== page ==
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The Planet Saturn: A Place I Won’t Be Moving to

Saturn. Named after the god of agriculture that was worshipped in Rome at grand temples on Capitoline Hill, this gas giant is second only to Jupiter in size.

Because of its dazzling system of rings encompassing the planet, Saturn has been the favorite of many a young astronomer. The rings are easily seen with even a moderately sized telescope, and space probes that have been sent there have photographed the planet in beautiful detail.

With 62 recognized moons and a weak magnetic field, Saturn has many fascinating features. But one thing is certain about these features: they are not supportive of human life.

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  • Take for example the atmosphere: A noxious combination of hydrogen and helium.
  • Or the lack of liquid water.
  • Or the wind… estimated at over 1,000 mph!
  • We could look at the temperature: around minus 300 degrees Fahrenheit, with heat waves of minus 180!

Perhaps most interesting is the data which suggests that Saturn expends around 2 and a half times more energy than the Sun supplies it with. While some mechanisms may help explain the way this energy is spent, many are questioning how this planet could have survived for billions of years.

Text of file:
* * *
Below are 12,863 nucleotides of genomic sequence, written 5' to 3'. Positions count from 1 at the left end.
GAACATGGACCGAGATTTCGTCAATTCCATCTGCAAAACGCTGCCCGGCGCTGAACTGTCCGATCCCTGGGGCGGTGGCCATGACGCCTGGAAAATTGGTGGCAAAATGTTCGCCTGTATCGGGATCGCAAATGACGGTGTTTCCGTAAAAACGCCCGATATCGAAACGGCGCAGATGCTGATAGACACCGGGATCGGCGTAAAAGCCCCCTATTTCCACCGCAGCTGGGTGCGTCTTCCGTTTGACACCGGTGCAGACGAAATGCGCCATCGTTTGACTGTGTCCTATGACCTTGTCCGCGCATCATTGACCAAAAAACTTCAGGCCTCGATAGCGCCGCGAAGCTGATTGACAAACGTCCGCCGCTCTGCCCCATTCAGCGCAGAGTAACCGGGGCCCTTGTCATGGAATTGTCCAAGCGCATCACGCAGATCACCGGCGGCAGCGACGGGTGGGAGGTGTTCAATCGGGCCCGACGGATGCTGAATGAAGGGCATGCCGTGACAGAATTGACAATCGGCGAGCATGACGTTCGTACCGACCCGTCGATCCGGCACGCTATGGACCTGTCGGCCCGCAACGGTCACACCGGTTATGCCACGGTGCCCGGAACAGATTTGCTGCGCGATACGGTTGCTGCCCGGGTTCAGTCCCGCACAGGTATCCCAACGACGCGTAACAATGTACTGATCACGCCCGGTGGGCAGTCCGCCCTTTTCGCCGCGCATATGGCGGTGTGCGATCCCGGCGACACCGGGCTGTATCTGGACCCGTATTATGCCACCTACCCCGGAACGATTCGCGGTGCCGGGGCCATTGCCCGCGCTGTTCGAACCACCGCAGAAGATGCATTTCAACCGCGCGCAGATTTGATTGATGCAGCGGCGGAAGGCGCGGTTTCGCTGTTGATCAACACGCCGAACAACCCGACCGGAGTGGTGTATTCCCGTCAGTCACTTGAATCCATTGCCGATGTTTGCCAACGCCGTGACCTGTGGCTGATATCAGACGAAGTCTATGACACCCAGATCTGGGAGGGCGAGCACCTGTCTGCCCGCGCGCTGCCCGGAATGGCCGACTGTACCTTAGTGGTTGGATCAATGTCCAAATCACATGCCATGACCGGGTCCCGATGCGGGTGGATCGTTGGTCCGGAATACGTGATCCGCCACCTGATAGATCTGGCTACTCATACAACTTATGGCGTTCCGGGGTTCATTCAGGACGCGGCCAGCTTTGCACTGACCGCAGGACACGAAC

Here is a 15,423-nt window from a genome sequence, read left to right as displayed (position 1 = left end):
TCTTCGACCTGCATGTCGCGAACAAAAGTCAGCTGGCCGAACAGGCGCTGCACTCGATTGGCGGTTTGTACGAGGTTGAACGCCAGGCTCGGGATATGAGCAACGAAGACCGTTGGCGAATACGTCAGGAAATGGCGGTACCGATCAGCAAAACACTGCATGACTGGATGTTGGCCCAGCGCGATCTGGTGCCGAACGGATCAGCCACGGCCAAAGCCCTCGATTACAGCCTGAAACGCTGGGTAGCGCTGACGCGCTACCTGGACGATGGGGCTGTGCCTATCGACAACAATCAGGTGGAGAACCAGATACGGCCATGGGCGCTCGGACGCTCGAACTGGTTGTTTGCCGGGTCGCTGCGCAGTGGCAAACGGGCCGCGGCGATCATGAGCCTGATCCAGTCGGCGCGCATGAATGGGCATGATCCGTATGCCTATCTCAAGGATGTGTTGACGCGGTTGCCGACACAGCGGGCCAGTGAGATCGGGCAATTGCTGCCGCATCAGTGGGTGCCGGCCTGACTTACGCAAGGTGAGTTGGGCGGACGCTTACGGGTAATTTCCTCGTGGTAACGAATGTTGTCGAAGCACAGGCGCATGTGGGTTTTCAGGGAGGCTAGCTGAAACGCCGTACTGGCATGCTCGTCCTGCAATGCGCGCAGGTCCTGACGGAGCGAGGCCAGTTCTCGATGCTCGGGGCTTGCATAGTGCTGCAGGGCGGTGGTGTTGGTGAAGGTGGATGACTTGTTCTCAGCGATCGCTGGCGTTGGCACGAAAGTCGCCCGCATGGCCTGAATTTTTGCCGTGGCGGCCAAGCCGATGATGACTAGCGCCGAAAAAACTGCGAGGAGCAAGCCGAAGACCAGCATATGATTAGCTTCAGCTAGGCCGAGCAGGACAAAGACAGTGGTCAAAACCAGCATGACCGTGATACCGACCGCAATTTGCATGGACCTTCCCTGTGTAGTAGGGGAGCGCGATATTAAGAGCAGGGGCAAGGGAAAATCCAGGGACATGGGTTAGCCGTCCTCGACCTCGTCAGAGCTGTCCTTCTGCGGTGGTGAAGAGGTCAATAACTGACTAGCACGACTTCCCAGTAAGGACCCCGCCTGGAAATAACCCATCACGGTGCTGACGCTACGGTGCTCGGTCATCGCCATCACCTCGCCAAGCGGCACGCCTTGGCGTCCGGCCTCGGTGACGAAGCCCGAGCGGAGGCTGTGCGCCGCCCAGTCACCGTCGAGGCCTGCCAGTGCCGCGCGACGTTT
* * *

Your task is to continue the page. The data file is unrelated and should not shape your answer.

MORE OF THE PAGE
If scientific data and calculations are telling us that Saturn can’t be an extremely old planet, then why are some astronomers still clinging to their failing ideas?

I’m David Rives…
Truly, the heavens declare the glory of God

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Written by David Rives

With a unique combination of creation science and Biblical astronomy, David has built a solid case for our Creator and Savior, Jesus Christ–and the world is taking notice. Host of the weekly TV show "Creation in the 21st Century" on TBN, and author of the book "Wonders Without Number".

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